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A PHYSICIST WRITES . . .
This month I have some short stories to recount. Some of you [in the Thames Valley Group] will know where Littlewick Green is, even if you’ve never turned off the A4 Bath Road to visit this idyllic little village (just west of Maidenhead). In fact, two parallel roads lead off into it, meeting on the far side of the green: Jubilee Road and Coronation Road. One is marked on the main road by a single sign pointing to the village, the other by a pair of back-to-back signs.
Except that the other day when I drove that way (which I don’t do very often) I observed that the twin signs were pointing north instead of south, in other words away from the village and into the A4 roadside hedge! Stranger still, Google Street View later showed me what I didn’t notice at the time, namely that the signs are mounted on two poles, rather than a single one which would have made it (relatively) easy for someone to swing the signs round.
Can it be that the villagers, anticipating the tourist season, wanted to deter passing motorists from taking a diversion around the green (or at least, from doing it in both directions)? If so, they must have come out at dead of night with spanner and screwdriver to detach and reverse the signs – no doubt relying on the inertia of the local council in detecting the deed, and of local drivers in reporting it. But you know me by now: I did report it. I wonder if this will spark a right royal battle between village and council...?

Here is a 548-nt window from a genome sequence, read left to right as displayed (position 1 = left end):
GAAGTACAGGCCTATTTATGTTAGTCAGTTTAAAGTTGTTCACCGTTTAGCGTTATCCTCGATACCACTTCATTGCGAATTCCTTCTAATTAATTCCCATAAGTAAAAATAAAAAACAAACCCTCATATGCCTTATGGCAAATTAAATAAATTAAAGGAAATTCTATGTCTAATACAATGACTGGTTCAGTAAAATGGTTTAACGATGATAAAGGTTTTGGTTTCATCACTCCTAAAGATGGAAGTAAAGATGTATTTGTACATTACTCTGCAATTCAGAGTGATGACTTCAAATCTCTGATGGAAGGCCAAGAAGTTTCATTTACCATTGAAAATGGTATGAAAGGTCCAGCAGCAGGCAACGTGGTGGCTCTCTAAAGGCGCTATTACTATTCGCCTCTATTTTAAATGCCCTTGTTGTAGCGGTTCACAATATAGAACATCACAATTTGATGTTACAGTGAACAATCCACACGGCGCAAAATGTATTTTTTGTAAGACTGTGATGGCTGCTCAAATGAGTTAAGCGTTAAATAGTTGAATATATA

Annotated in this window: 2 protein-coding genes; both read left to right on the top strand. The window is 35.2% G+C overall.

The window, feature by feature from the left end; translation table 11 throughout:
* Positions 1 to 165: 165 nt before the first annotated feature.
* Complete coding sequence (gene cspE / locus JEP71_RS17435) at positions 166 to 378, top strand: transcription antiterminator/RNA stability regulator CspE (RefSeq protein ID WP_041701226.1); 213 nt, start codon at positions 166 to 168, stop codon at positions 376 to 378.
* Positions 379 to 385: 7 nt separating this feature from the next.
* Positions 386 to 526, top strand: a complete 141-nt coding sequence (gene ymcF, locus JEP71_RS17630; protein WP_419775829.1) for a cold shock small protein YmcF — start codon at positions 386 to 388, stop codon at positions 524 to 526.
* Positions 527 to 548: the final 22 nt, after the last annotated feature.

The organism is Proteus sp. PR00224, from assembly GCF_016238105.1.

Now to a serious topic: since 2010, apparently, opticians have been required to use – on behalf of the DVLA – a specific model of vision-analyser for testing the eyesight of drivers who have been diagnosed with such problems as glaucoma. But a few months ago, it was reported that this model had been giving incorrect results, consistently recording eyesight as worse than it was. And some 600 people had been identified as possibly having been wrongly told not to drive.
Of these 600, it seems that 180 had (at the time of the reports) applied to be retested, and that the pass rate was about 80%! But that’s just the ‘good’ news. About 190 replied to the DVLA not wanting to reapply for the licence, and 230 did not even respond. All these people must have been put to great inconvenience, in having to sell their cars and find alternative means of transport. And how many of them cannot now face the cost and stress of reapplying and then (with luck) resuming driving? Yet the chances of anyone getting compensated for the error seem slim.
It all came to light after the DVLA had signed an exclusive contract with Specsavers to do this critical eye-testing: their accumulated data from many branches soon revealed the problem. But again, that’s just the good news. The drawback is that not everyone is within easy reach of a branch! For example, in Scotland, there’s at least one town where residents could previously have taken the test at a local optician if required, but must now make something like a eight-hour round trip to the nearest Specsavers. And all so that the DVLA can save a little money in administering the tests...